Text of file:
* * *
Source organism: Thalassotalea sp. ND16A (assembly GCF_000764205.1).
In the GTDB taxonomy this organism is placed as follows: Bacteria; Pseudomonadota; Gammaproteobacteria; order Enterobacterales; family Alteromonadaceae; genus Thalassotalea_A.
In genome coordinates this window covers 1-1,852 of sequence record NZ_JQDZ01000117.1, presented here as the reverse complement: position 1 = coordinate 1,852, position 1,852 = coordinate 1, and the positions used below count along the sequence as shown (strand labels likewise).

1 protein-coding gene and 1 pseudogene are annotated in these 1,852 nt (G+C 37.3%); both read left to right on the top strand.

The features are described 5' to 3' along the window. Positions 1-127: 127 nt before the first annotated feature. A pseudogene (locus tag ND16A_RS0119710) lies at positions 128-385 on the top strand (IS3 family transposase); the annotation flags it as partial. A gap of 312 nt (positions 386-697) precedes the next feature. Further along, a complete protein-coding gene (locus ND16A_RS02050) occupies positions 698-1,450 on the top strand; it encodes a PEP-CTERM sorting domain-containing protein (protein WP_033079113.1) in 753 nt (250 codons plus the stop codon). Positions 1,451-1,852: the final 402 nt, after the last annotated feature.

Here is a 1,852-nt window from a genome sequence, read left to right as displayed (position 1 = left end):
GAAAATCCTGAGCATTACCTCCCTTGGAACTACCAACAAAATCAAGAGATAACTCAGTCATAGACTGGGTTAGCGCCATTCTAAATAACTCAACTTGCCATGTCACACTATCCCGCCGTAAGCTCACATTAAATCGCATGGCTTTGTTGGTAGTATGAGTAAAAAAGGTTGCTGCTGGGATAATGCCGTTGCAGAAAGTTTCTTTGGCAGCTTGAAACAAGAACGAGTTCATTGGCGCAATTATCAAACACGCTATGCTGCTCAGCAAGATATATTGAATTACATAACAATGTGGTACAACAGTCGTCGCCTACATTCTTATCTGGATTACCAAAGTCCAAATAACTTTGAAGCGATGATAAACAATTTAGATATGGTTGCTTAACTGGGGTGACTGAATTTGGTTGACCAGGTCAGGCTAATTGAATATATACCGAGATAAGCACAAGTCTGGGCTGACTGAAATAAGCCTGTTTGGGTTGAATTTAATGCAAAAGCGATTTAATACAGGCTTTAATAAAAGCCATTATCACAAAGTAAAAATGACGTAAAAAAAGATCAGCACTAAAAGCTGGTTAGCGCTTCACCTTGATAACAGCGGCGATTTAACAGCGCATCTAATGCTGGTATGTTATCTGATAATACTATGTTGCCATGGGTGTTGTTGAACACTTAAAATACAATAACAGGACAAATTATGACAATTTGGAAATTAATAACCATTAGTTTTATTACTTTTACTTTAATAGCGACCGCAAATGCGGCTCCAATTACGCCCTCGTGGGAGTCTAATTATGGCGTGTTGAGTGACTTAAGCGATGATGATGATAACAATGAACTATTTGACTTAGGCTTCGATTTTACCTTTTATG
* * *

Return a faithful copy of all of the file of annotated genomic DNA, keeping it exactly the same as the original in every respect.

Source organism: Thalassotalea sp. ND16A (assembly GCF_000764205.1).
In the GTDB taxonomy this organism is placed as follows: Bacteria; Pseudomonadota; Gammaproteobacteria; order Enterobacterales; family Alteromonadaceae; genus Thalassotalea_A.
In genome coordinates this window covers 1-1,852 of sequence record NZ_JQDZ01000117.1, presented here as the reverse complement: position 1 = coordinate 1,852, position 1,852 = coordinate 1, and the positions used below count along the sequence as shown (strand labels likewise).

1 protein-coding gene and 1 pseudogene are annotated in these 1,852 nt (G+C 37.3%); both read left to right on the top strand.

The features are described 5' to 3' along the window. Positions 1-127: 127 nt before the first annotated feature. A pseudogene (locus tag ND16A_RS0119710) lies at positions 128-385 on the top strand (IS3 family transposase); the annotation flags it as partial. A gap of 312 nt (positions 386-697) precedes the next feature. Further along, a complete protein-coding gene (locus ND16A_RS02050) occupies positions 698-1,450 on the top strand; it encodes a PEP-CTERM sorting domain-containing protein (protein WP_033079113.1) in 753 nt (250 codons plus the stop codon). Positions 1,451-1,852: the final 402 nt, after the last annotated feature.

Here is a 1,852-nt window from a genome sequence, read left to right as displayed (position 1 = left end):
GAAAATCCTGAGCATTACCTCCCTTGGAACTACCAACAAAATCAAGAGATAACTCAGTCATAGACTGGGTTAGCGCCATTCTAAATAACTCAACTTGCCATGTCACACTATCCCGCCGTAAGCTCACATTAAATCGCATGGCTTTGTTGGTAGTATGAGTAAAAAAGGTTGCTGCTGGGATAATGCCGTTGCAGAAAGTTTCTTTGGCAGCTTGAAACAAGAACGAGTTCATTGGCGCAATTATCAAACACGCTATGCTGCTCAGCAAGATATATTGAATTACATAACAATGTGGTACAACAGTCGTCGCCTACATTCTTATCTGGATTACCAAAGTCCAAATAACTTTGAAGCGATGATAAACAATTTAGATATGGTTGCTTAACTGGGGTGACTGAATTTGGTTGACCAGGTCAGGCTAATTGAATATATACCGAGATAAGCACAAGTCTGGGCTGACTGAAATAAGCCTGTTTGGGTTGAATTTAATGCAAAAGCGATTTAATACAGGCTTTAATAAAAGCCATTATCACAAAGTAAAAATGACGTAAAAAAAGATCAGCACTAAAAGCTGGTTAGCGCTTCACCTTGATAACAGCGGCGATTTAACAGCGCATCTAATGCTGGTATGTTATCTGATAATACTATGTTGCCATGGGTGTTGTTGAACACTTAAAATACAATAACAGGACAAATTATGACAATTTGGAAATTAATAACCATTAGTTTTATTACTTTTACTTTAATAGCGACCGCAAATGCGGCTCCAATTACGCCCTCGTGGGAGTCTAATTATGGCGTGTTGAGTGACTTAAGCGATGATGATGATAACAATGAACTATTTGACTTAGGCTTCGATTTTACCTTTTATG